Map of Burkina Faso Ouagadougou

Burkina Faso 2005


According to ehistorylib, in 2005, Burkina Faso had a population of around 13 million people, with the majority being of Mossi ethnicity (49%), followed by Fulani (17%), Gurunsi (13%) and other ethnicities (21%). The economy of Burkina Faso was largely based on subsistence agriculture and the export of agricultural products such as cotton, livestock, coffee and gold. It also relied heavily on foreign aid from countries such as France and the United States. Burkina Faso’s foreign relations were mainly focused on West Africa where it had close ties with its neighbours such as Ghana, Mali and Nigeria. With regards to politics in 2005, Burkina Faso was a semi-presidential republic led by President Blaise Compaore who sought to improve the country’s economic situation through investment in infrastructure and education. He also advocated for increased regional integration through the establishment of the Economic Community of West African States (ECOWAS).

Yearbook 2005

Burkina Faso 2005

Burkina Faso. With just over 80% of the vote, President Blaise Compaoré was re-elected on November 13. Compaoré has ruled Burkina Faso since he took power in a coup in 1987. He had already served two terms of office as elected leader and, according to a rule from 2000, could not really stand for election to a third term. However, the Constitutional Court, with judges appointed by the president himself, granted Compaoré the right to participate in the presidential election because his first term in office had passed when the law change took place.

According to countryaah, Ouagadougou is the capital and one of the major cities within the country of Burkina Faso. Eleven presidential candidates from the divided opposition stood against the incumbent president. Parts of the opposition felt that Compaore’s candidacy was a violation of the Constitution. He was also criticized for using huge sums for his election campaign. An opposition leader boycotted the election, while the leader of the largest opposition party, Gilbert Ouédraogo, did not stand by himself but chose to support Compaoré. His explanation was that no party alone can solve the country’s “enormous problems”.

  • Also see for how the acronym BF stands for the country of Burkina Faso and other meanings of this two-letter abbreviation.

Map of Burkina Faso Ouagadougou

About 1 million people in northern Burkina Faso suffered from food shortages in the fall as a result of drought and grasshoppers, which hit neighboring Niger even more severely. Many people in the countryside were forced to survive on grass and milk from the few goats that were not self-killed or sold. The victims were helped by, among others, the UN Food Agency WFP.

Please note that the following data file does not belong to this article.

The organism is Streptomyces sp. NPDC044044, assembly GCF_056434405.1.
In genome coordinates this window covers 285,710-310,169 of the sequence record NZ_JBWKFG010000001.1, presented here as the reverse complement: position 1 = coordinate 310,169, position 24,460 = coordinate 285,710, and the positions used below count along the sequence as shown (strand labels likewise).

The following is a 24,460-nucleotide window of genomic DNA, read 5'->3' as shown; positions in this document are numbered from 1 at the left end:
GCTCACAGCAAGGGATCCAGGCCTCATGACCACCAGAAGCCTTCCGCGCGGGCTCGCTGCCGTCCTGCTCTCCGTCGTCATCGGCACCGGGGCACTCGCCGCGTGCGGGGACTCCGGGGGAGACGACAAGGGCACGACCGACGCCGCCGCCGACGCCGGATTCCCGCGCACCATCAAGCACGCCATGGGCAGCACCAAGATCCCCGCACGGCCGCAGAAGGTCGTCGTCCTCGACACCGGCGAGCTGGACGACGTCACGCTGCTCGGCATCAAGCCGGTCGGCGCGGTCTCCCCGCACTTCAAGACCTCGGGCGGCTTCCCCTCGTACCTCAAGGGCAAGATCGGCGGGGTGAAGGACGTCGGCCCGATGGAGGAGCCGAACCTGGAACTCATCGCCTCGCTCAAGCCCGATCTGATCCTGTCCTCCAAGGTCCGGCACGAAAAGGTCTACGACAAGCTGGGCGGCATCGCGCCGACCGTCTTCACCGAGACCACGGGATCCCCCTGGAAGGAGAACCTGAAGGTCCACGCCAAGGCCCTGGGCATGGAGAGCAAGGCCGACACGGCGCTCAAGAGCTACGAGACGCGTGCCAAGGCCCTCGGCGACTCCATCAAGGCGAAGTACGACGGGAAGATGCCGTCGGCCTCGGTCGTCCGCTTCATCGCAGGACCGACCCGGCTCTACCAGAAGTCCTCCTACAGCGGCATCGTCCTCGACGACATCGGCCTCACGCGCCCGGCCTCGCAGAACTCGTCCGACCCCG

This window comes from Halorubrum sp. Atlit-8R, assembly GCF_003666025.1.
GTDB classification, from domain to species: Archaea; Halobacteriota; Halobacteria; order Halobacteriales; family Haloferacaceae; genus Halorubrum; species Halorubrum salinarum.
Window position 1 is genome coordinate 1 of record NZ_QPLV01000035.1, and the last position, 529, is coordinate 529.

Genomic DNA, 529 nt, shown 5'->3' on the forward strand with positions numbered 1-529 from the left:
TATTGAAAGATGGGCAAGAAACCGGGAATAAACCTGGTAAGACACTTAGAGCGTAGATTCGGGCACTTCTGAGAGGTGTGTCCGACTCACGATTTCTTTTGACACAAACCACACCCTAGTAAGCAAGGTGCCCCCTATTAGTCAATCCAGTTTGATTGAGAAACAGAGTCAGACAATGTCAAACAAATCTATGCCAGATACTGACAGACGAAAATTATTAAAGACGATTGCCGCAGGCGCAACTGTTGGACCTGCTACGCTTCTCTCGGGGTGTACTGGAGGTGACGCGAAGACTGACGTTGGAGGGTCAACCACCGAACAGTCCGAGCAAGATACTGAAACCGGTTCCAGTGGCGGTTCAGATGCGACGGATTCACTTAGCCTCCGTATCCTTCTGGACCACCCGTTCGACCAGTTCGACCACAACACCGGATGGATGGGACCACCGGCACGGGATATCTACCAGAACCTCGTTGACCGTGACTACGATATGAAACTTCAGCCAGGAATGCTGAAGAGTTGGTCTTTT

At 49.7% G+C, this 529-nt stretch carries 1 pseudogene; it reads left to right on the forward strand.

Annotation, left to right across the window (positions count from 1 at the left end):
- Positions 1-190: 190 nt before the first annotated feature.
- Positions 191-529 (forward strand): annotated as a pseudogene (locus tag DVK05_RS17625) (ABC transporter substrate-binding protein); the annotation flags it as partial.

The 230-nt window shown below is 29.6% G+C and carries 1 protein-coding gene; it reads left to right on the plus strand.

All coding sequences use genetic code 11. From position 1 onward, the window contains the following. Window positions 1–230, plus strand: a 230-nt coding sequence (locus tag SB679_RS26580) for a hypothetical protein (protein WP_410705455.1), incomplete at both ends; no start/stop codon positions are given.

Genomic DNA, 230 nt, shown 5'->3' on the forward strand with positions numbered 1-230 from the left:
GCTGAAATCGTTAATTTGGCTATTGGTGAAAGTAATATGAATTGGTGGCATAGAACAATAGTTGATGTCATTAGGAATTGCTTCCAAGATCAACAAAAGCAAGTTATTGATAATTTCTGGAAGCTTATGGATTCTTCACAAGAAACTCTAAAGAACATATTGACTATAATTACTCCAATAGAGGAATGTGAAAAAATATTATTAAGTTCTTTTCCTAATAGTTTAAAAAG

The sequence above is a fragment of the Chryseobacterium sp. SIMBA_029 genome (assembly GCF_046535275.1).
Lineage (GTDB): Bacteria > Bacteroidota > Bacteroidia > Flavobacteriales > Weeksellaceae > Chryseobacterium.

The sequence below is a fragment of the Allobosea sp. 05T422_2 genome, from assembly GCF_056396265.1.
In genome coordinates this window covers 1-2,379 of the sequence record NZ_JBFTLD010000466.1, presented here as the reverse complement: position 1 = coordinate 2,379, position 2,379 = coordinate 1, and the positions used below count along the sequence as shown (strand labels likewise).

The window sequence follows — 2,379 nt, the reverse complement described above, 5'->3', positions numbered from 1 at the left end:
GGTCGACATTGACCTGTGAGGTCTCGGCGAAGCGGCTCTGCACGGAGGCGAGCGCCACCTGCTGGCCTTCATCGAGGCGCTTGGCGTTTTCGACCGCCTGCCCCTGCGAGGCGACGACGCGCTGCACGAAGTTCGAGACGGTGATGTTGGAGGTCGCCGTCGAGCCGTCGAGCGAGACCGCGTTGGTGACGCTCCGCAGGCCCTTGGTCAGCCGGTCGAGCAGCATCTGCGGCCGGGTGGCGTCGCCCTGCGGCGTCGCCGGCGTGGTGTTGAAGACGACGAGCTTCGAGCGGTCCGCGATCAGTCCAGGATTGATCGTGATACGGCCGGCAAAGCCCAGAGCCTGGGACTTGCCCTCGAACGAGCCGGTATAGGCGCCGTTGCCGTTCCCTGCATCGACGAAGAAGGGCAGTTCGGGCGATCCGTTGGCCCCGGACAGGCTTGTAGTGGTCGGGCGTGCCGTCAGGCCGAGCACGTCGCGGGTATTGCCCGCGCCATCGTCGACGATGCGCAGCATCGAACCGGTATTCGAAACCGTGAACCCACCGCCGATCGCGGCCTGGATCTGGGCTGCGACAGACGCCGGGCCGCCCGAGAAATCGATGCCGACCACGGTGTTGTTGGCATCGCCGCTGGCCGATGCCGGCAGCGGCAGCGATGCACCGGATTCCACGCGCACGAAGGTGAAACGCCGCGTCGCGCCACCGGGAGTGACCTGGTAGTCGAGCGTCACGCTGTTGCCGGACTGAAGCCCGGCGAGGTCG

Sangoulé Lamizana, coup general and president 1966-80 in Upper Volta (named Burkina Faso until 1984), died in May 89 years old.


Occupied by France between 1896 and 1901 and, since then, part of French West Africa, the current Burkina Faso obtained full independence in 1960 with the name of Upper Volta, maintained until 1984, when the president T. Sankara he adopted the new name Burkina Faso “home of real men”.

The autonomy movement

In the years after the Second World War, during which a nationalistic movement aimed at autonomy from France was maturing in French West Africa, the political life of the Upper Volta lived above all on reflections and echoes of the initiatives that were developed in the neighboring territories., in particular in the Ivory Coast, Sudan and Senegal, known through the numerous emigrants who were looking for work in the Ivory Coast and Sudan, as well as in Ghana. The few politicians in the country were engaged not so much in the problems of detachment from France, but in the struggles of tribal supremacy within.

After the constitutional referendum of 28 September 1958, in which Upper Volta opted for participation in the Franco-African Community, politics in Upper Volta was dominated by the contradictory requirements of establishing a federal link with the new neighboring states that would have allowed a better economic situation, and not to dangerously oppose the anti-federalist orientation of the Ivory Coast, the country that was most able to help him economically. Thus, after having adhered (January 1959) to the constitution of the Federation of Mali, in the following March the Upper Volta withdrew from it, concluding an agreement (April 4, 1959) with the Ivory Coast, Dahomey and Niger. On 11 July 1960 he obtained independence from France.


At least 20 killed in new jihadist acts

October 14

At least 20 people are reported to have been killed by jihadists in three villages in the Seno province of northern Burkina Faso. Even more people are missing after the attacks. The government condemns the act and says that security personnel have been deployed in the three villages.

The Election Commission approves 13 presidential candidates

October 8

Burkina Faso’s Electoral Commission gives 13 candidates the go-ahead to run in the November 22 presidential election. A single woman, Kam Yeli Monique, is among the candidates. Eight candidates are rejected because they have not received the fee they have to pay to participate or the 50 signatures from elected politicians required. A final decision on who may stand up will soon be given by the Constitutional Council. At the same time, observers express concern that around 400,000 voters in the northern and eastern parts of the country have not been able to register due to the lack of security. This is considered to benefit President Roch Marc Christian Kaboré because it is in this part of the country that dissatisfaction with his government is greatest.